Five projects that successfully combine the old with the newShare
Saving an old, dilapidated building from the wrecking ball can be challenging - especially if you are not its owner and if local leaders, blinded by opportunistic developers, fail to comprehend its significance. Even if you succeed in thwarting its demolition, there is always the tricky issue of how to make the building’s preservation more than a delay of its gradual demise. Here are a few buildings that found new relevance by successfully blending “new” design with their original architecture.
1. Mill City Museum, Minneapolis, MN. As a general rule, buildings that explode and catch fire are prime candidates for being torn down, especially if they occupy valuable waterfront real estate in the downtown of a major city. But not the old Washburn A Mill, built in 1878 on the banks of the Mississippi River.
While being burnt to a crumbling crisp in 1991, Nina Archabal, then-director of the Minnesota Historical Society, told firefighters to avoid resting their fire hoses on the mill’s sagging walls. Her thoughtfulness paid off when the mill was saved and reborn as the Mill City Museum. Meyer, Scherer, & Rockcastle ingeniously preserved the outer walls, industrial scars, and front-facade of the original mill, while housing the museum’s modern functions in a glass-covered steel-frame set within the mill’s walls.
2. Porter House, New York City. While the jury is still out on SHoP Architects‘ valiant attempt to ensure a modicum of architectural splendor for Barclay Center, the Brooklyn Nets’ arena in the Atlantic Yards comlex, they have received much-deserved praise for transforming this old warehouse in the Meatpacking District.
Instead of knocking the 1905 Renaissance Revival structure down (the city wouldn’t allow that to happen, anyway) or awkwardly (and ruinously) stacking new floors directly above the warehouse’s peaked facade, SHoP did something entirely different. They crafted a strikingly modern, zinc-clad addition and, in order to preserve the historic facade’s integrity, set it back from the front and center of the warehouse. Like Norman Fosters’ iconic Hearst Tower, which wedded the old and new on a much larger scale, the Porter House is confirmation of Justin Davidson’s belief that unabashedly modern design is perfectly capable of respecting - even rescuing - historic architecture.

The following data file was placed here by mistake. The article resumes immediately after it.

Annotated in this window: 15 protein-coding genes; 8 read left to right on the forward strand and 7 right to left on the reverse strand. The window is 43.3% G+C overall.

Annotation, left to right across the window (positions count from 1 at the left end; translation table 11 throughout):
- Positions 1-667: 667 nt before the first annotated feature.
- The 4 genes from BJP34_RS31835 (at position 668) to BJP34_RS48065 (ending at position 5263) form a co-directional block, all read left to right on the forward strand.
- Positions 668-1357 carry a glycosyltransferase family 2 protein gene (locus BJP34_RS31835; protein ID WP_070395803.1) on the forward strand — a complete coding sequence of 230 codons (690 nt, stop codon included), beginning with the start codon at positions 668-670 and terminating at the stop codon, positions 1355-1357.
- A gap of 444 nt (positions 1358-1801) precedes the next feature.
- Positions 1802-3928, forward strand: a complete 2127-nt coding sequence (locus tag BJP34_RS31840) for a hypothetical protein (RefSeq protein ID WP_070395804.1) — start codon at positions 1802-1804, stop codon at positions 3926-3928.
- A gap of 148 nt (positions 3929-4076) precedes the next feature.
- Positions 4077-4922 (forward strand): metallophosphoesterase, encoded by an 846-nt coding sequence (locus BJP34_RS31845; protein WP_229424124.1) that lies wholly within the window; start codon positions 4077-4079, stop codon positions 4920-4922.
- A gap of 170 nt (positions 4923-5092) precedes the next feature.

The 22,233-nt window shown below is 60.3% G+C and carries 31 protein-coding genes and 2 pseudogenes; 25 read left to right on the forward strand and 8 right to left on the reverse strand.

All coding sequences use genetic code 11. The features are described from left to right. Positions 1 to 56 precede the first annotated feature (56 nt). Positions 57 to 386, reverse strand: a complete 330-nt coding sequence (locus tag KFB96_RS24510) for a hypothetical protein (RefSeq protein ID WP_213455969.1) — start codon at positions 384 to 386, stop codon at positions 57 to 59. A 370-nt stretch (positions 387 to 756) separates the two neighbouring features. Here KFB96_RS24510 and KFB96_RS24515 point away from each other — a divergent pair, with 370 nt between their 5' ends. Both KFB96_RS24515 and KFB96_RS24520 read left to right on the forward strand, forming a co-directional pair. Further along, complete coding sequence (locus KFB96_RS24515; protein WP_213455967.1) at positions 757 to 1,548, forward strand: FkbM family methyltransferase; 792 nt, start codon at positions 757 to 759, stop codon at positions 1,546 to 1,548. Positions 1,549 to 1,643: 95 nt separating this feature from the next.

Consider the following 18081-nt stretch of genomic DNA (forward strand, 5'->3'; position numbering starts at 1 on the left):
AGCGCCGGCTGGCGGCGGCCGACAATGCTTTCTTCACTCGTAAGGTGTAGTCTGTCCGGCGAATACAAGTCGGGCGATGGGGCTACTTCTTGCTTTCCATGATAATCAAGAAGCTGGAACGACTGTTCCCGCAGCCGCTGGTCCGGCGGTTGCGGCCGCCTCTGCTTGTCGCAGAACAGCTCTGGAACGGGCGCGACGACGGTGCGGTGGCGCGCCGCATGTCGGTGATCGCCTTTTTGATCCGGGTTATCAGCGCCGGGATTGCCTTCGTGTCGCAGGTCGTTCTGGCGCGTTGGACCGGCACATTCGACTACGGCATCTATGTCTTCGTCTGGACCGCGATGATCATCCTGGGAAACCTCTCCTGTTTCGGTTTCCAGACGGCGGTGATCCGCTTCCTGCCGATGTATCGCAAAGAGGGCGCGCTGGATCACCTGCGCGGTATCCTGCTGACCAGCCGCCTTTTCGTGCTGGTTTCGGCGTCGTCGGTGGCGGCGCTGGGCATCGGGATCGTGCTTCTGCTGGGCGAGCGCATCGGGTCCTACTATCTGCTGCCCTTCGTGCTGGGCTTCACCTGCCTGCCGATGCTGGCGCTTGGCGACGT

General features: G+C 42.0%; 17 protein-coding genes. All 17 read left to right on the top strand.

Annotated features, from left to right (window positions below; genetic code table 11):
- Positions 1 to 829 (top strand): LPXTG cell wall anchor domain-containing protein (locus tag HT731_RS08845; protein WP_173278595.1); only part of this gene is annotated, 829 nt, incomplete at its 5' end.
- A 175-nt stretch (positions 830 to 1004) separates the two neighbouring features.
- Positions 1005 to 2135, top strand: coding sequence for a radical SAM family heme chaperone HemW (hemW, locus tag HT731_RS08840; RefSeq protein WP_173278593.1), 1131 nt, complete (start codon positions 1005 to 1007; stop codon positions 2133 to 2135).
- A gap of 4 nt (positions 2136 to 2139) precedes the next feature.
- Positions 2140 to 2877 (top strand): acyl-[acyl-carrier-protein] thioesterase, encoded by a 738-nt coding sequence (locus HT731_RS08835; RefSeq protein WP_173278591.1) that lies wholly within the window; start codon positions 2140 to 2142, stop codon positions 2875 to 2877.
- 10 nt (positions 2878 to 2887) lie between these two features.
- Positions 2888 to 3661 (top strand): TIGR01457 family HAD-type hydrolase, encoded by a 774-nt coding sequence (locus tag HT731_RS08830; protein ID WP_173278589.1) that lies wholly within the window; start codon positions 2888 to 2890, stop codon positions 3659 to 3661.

3. Brooklyn Museum, New York City. Although McKim, Mead, & White’s massive 1893 design wasnever fully realized, the Brooklyn Museum finally got the architectural love it deserved when Polshek Partnership Architects finally rectified problems of access, approachability, and appearance that began when the museum’s grand staircase was chopped off the front facade in 1934.
In its stead, the Polshek Partnership wrapped a glass-sheathed atrium around the facade’s base and softened it with substantial landscaping, thereby preserving the Beaux-Arts grandeur of the original design while also giving the museum the spacious, inviting entrance it never really had.
4. The High Line, New York City. How successful has Phase I of the High Line been as an urban park coursing through Chelsea on an old, elevated, freight-railway? So successful that its use has even beenrationed and it has already experienced a bit of a backlash.
But few people have recoiled from James Corner Field Operations‘ clever design. Meandering paths and wild-seeming vegetation supply skyline vistas and valuable greenery, while original, exposed train tracks (albeit not always in their original spots) give the park an authentic, gritty tone that mirrors the neighborhood and coaxes visitors along its 1.1-mile length.
5. Byron G. Rogers U.S. Courthouse, Denver, CO. This Modernist courthouse was saved from poorly-done renovations and disgust for its drab appearance and cramped, poorly-lit interior. As bad as things were, the federal government saw potential. After all, the 1965 building was relatively young, was host to significant court trials (including Timothy McVeigh’s), was an excellent (though predictably polarizing) example of Formalism, and if nothing else, would make for an informative case study on “green” makeovers. Bennett Wagner & Grody Architects‘ changes supplied no reason to regret the government’s decision to save rather than destroy. On the outside, the Modernist exterior was largely preserved, but softened by a revamped plaza speckled with trees and grass. The interior was the beneficiary of much-needed improvements to lighting, swaths of natural wood, and a systems makeover that resulted in the courthouse obtaining a LEED Gold rating.